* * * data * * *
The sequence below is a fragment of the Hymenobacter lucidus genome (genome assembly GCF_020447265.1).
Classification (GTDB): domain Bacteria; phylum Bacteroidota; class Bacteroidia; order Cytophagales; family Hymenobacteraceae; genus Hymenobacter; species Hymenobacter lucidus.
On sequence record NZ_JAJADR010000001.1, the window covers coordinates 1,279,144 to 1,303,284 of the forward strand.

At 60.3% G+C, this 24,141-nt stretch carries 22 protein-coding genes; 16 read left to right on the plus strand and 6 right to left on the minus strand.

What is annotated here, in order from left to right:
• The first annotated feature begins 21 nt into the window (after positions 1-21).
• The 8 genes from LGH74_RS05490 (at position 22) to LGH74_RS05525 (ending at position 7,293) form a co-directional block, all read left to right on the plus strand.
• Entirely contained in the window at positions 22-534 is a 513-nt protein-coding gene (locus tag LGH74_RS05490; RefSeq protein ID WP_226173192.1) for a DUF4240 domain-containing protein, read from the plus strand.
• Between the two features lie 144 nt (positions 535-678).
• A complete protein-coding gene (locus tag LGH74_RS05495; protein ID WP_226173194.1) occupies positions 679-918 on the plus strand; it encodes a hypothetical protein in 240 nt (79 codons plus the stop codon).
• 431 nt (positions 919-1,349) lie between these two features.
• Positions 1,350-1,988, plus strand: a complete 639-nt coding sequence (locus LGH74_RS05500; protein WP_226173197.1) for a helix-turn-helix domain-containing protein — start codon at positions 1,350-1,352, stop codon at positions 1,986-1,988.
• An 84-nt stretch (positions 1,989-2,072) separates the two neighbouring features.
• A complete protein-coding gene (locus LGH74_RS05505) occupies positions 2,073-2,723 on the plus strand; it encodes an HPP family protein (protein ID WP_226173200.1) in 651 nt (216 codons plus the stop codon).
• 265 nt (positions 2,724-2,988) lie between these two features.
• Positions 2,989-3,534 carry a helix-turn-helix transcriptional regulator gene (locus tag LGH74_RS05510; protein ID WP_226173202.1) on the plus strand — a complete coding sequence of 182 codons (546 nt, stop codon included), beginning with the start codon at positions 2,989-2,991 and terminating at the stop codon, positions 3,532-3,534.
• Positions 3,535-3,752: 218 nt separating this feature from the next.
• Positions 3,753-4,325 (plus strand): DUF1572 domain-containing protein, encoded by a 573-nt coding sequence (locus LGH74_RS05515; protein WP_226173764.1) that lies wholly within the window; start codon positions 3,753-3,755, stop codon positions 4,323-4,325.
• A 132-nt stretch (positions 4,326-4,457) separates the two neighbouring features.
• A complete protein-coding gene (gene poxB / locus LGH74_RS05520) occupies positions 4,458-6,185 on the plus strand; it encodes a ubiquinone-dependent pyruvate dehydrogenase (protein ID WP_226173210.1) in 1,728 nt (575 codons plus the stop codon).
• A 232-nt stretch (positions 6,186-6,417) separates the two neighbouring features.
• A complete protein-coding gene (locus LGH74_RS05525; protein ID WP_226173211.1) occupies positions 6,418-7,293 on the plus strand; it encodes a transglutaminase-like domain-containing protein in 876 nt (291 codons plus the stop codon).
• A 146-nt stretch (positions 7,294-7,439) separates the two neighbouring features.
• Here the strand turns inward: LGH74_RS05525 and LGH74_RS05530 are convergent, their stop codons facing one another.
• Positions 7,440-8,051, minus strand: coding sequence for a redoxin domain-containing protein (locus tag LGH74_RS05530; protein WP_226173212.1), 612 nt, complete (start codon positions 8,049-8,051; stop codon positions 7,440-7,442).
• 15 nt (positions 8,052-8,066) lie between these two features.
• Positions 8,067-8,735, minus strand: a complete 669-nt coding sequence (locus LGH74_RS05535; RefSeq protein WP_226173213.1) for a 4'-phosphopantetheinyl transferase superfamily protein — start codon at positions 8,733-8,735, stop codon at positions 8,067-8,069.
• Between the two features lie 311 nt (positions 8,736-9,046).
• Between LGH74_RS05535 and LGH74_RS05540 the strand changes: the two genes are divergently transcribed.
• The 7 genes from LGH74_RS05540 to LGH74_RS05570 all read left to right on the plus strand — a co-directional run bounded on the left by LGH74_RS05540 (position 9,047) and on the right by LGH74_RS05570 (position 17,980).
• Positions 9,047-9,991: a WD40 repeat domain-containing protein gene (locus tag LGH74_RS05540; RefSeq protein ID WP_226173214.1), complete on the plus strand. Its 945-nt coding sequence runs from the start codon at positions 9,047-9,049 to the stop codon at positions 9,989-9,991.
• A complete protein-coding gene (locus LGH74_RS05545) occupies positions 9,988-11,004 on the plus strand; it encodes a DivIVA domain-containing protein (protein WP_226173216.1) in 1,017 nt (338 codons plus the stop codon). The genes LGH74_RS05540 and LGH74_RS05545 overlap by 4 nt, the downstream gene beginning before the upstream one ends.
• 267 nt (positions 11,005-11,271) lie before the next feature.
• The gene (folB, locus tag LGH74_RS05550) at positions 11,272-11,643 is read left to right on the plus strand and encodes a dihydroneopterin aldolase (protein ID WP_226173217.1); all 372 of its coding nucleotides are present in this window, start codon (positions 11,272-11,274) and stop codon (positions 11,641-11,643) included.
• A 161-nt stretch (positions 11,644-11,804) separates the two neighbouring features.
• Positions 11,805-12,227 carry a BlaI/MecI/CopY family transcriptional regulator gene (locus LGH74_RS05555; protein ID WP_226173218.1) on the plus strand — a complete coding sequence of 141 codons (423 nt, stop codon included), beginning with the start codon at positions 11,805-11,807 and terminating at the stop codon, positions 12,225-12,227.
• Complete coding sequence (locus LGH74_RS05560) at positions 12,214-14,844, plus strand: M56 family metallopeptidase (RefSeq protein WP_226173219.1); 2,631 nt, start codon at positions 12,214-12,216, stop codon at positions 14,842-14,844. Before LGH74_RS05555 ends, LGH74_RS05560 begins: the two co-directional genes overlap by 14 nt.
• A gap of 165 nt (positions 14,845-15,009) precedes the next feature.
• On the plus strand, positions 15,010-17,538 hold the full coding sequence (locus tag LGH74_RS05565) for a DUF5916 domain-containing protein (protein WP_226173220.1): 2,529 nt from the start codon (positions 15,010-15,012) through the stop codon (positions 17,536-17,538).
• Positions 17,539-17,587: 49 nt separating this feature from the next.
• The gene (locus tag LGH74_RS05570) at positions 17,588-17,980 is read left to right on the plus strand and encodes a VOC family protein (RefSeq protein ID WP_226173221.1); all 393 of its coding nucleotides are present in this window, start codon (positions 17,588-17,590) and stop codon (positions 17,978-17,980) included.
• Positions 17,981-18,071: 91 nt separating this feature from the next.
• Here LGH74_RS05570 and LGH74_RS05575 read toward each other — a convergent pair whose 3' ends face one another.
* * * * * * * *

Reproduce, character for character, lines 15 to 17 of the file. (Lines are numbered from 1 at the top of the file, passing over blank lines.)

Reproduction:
• 265 nt (positions 2,724-2,988) lie between these two features.
• Positions 2,989-3,534 carry a helix-turn-helix transcriptional regulator gene (locus tag LGH74_RS05510; protein ID WP_226173202.1) on the plus strand — a complete coding sequence of 182 codons (546 nt, stop codon included), beginning with the start codon at positions 2,989-2,991 and terminating at the stop codon, positions 3,532-3,534.
• Positions 3,535-3,752: 218 nt separating this feature from the next.